Vestager Opens Belgian State Aid Investigation

Margrethe Vestager

Margrethe Vestager

European Commission Competition chief, Margrethe Vestager, has opened another State aid investigation into the deals that EU tax authorities offer to certain companies – most notably to multinational corporations – that may go against EU state aid rules. This investigation will look into a system of tax exemptions offered by the Belgian tax administration through so-called “excess-profit tax rulings.

Vestager said: “These are tax rulings that multinational groups can benefit from but are neither available to Belgian groups nor to stand-alone companies. They seem to allow a few multinationals groups to pay no taxes on large parts of their profits, without any valid justification under taxation principles. It also appears that the deals are only struck with companies that move substantial parts of their business to Belgium.”

“To be clear, this is just our preliminary view. However, if our in-depth investigation confirms it, we would be looking at a scheme benefitting only a selected group of multinational companies.”

“Belgium claims that the system is justified under the arm’s length principle and the OECD rules aimed at avoiding double taxation,” remarked Vestager.

“The reasoning” she said, “continues that in line with the arm’s length principle each company of a multinational should be taxed as if it were independent, any additional profits should not be taxed in Belgium and are therefore exempted from corporate taxation. You can read all the details in the decision once we clear it of business-confidential details. We have concerns about this claim and our investigation will examine it carefully.”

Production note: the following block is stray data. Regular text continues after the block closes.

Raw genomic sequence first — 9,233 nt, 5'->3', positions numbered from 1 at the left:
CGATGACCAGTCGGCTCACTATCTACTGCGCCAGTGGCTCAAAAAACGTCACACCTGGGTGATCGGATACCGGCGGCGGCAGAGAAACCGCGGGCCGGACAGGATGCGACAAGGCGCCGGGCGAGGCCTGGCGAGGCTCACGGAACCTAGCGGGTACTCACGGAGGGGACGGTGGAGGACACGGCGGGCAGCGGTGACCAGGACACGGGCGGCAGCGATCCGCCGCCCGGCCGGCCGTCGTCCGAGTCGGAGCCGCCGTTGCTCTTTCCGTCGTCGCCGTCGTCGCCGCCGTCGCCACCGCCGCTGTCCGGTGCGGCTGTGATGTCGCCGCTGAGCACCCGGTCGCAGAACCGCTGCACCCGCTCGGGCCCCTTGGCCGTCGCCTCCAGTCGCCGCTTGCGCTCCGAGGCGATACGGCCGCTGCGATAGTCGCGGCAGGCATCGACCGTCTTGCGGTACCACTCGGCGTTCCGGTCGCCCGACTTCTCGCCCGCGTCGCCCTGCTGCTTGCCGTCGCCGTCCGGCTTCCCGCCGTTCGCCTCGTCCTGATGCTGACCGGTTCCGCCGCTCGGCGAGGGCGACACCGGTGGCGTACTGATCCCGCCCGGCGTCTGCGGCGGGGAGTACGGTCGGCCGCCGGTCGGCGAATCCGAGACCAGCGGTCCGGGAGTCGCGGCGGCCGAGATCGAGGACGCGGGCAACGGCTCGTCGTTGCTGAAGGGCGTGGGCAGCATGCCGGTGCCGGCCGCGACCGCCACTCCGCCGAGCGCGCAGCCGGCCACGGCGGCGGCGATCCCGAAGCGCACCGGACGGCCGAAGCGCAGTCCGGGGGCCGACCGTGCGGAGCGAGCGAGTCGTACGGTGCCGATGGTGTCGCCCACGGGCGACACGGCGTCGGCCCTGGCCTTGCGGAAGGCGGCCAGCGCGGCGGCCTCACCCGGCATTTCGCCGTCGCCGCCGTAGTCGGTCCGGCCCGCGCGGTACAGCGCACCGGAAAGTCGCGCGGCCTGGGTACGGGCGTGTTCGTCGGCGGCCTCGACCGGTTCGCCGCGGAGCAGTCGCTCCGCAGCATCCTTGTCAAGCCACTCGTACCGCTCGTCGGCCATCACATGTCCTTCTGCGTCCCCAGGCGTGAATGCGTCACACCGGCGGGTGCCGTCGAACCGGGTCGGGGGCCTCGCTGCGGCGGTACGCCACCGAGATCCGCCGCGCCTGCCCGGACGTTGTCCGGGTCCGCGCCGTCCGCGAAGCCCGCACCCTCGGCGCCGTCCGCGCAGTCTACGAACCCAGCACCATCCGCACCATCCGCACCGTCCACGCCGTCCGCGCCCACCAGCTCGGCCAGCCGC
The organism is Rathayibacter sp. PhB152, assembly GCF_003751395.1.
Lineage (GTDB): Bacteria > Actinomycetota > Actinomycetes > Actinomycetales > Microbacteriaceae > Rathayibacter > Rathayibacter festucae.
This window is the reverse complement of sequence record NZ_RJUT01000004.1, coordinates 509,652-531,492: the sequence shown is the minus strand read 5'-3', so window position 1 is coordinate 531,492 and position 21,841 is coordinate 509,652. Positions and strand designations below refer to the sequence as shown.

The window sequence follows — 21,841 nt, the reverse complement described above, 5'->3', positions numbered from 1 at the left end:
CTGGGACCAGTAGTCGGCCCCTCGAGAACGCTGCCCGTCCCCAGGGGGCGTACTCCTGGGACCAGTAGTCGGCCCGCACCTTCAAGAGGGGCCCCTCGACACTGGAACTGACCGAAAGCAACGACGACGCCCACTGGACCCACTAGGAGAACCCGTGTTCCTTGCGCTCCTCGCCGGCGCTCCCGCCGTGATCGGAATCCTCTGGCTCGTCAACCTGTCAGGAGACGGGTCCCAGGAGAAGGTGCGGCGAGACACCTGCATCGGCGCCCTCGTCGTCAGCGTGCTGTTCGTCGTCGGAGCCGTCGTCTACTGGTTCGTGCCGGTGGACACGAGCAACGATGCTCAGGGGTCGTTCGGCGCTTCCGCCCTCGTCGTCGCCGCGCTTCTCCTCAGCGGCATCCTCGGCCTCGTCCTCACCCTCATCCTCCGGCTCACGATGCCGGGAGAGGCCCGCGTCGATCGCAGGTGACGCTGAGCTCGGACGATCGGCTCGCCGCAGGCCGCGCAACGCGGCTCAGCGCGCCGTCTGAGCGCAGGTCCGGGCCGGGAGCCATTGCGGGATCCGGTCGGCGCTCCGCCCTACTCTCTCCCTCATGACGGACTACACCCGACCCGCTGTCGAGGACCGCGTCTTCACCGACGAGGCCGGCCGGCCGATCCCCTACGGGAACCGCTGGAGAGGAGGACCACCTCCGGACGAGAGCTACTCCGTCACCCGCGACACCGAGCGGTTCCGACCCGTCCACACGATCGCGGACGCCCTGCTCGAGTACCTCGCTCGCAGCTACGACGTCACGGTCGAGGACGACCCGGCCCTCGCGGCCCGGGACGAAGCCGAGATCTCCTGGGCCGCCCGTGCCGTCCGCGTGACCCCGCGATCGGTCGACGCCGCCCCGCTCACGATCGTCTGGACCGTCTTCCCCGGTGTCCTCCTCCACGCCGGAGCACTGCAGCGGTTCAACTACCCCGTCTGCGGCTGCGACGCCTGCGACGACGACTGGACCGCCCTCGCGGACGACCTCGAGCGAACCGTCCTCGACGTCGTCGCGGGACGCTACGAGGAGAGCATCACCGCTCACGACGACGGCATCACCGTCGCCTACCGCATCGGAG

“For one thing, it seems to us that the tax rulings overestimate the benefits of belonging to a multinational group – and therefore the alleged excess profit. From what we have seen, the tax discounts typically amount to over 50 percent of the profits covered by the tax ruling – and in some cases to as much as 90 percent.”

“Moreover, at this point we are not convinced that the system can be justified by the need to avoid double taxation. So far we have not seen any evidence that Belgian tax authorities approve the deductions because another EU country has made a corresponding tax claim.”

Vestager added: “I am launching this probe because it seems at this stage that certain multinationals end up paying taxes only on parts of their taxable profits in Belgium, without it being justified under taxation principles, while everyone else pays their dues in full. If confirmed this would obviously be unfair and a distortion of competition.”

“These investigations are not an attempt to harmonise tax policy by the back door. Taking steps towards a more harmonised tax policy would be an issue for the European Parliament and the EU Council to consider, and for the Commission to propose. This is in the hands of my colleague Commissioner Moscovici, with whom I am in close cooperation. Of course I fully support his actions but my task is different – as Competition Commissioner I take corrective measures whilst he is in charge of proposing legislative, preventive measures when it comes to taking action against tax avoidance – And certainly, the preventive and corrective arms can work together to provide a “very warm hug” to those that engage in aggressive tax planning.”

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